Stormwater Solutions and Climate Change

Three Stormwater Solutions for a Changing Climate

Early this year I asked readers of YSI’s blog to consider the connection between Climate Change, COVID and Clean Water, and to take every opportunity to educate others about climate change. I feel like the YSI community has a special role to play in this conversation because as mentioned in my first ever LinkedIn article, climate change is all about water. The warming of the planet is felt at all points of the global water cycle because of changes in water quality and water quantity. 

My background in harmful algal blooms has led me to learn more about stormwater in particular since stormwater is often the delivery mechanism for bloom-stimulating nutrients. Here I’ll talk about the connection between stormwater and climate change, and three solutions that can help stormwater managers adapt to the effects we are already feeling today, and what we might see in the future. 

Five Steps to a Stormwater Monitoring System

What Is Stormwater?

With heavy rainfall in a rural environment, there might not be enough time or capacity in the soils for the water to soak into the ground. In an urban environment, there is just so much impervious cover (concrete, rooftops, etc.) that there isn’t enough ground for the water to soak into anyway. In both cases, the water that isn’t absorbed runs off into the closest streams and tributaries, ultimately reaching coastal regions, ports and harbors, and the ocean. 

This excess water, the stormwater, carries along with unsavory stuff it encountered along the way:  nutrients from fields, soils from erosion, oils, and fuels from street surfaces, construction site waste, even bulk trash from dumps and streets. Stormwater is thus a facilitator of both point and non-point source pollution throughout the world. As we’ve seen with hurricane events like Harvey in 2017 or Ida in 2021, stormwater also leads to flooding.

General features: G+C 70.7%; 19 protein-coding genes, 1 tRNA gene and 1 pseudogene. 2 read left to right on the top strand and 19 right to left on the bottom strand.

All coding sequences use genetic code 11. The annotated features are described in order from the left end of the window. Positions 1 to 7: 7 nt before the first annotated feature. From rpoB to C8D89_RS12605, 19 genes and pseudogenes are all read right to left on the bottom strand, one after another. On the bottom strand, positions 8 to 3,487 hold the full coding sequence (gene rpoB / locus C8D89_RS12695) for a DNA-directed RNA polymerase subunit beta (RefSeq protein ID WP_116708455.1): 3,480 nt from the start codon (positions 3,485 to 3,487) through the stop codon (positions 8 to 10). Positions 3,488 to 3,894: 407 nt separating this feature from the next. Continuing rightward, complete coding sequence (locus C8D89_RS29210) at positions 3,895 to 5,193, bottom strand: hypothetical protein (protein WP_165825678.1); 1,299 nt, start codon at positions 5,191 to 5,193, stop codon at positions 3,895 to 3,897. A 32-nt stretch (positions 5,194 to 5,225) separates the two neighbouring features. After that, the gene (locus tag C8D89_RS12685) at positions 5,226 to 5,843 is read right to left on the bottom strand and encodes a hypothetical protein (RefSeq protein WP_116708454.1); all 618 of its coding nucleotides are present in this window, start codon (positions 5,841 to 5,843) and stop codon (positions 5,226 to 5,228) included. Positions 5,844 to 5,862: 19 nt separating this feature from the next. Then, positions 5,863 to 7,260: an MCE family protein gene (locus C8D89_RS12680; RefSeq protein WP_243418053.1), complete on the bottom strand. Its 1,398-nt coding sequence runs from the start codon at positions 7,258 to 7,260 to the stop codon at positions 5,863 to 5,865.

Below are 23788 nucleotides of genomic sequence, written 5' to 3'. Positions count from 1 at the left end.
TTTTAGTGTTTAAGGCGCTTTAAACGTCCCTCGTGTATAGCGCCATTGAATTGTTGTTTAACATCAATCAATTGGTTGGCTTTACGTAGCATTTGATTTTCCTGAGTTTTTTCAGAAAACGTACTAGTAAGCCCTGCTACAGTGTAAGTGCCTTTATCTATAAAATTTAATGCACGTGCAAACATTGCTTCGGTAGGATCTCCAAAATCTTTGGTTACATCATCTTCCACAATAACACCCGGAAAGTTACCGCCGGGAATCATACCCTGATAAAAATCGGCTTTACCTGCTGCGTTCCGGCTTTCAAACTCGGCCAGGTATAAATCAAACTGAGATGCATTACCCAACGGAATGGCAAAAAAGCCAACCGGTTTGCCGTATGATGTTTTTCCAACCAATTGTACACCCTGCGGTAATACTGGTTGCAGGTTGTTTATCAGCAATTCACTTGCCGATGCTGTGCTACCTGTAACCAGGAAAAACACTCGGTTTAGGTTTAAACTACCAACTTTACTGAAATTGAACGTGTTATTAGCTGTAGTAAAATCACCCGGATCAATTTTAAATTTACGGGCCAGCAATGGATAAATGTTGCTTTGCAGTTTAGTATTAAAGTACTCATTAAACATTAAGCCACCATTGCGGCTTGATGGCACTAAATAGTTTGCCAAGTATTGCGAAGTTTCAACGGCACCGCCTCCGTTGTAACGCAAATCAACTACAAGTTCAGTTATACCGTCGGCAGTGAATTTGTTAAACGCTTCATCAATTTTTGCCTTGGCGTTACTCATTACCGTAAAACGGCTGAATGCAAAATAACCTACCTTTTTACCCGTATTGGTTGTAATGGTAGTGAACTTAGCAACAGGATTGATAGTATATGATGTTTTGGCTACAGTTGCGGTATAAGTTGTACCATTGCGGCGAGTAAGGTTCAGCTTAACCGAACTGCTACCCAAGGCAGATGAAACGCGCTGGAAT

Another stormwater-related problem is Combined Sewer Overflows (CSOs). In many older cities, a single pipe collects both wastewater from homes and businesses, and stormwater that drains from streets. These are called combined sewers and those pipes are destined for the city’s wastewater treatment plant(s). Combined sewer pipes are designed with a relief flow route in case they get too full; this is the overflow route. Were it not for the overflow route, wastewater could back up into residences and businesses where the waste originates (YUCK). 

Combined Stormwater Overflows | Stormwater

A CSO occurs during a heavy precipitation event, by design. It is preferable for the wastewater to go to the environment rather than into your coffee shop. But of course, the overflow route is carrying wastewater and its hypoxia-inducing nutrients and pathogens into the environment, causing things like harmful algal blooms, dead zones, and illnesses when humans are exposed to the waste

The engineers of decades (or centuries) past hadn’t anticipated today’s more frequent heavy precipitation events, the densities of populations these systems would be expected to support, or therefore how often CSOs might happen. But today’s city engineers are finding new ways to address CSOs induced by stormwater, as we’ll see below.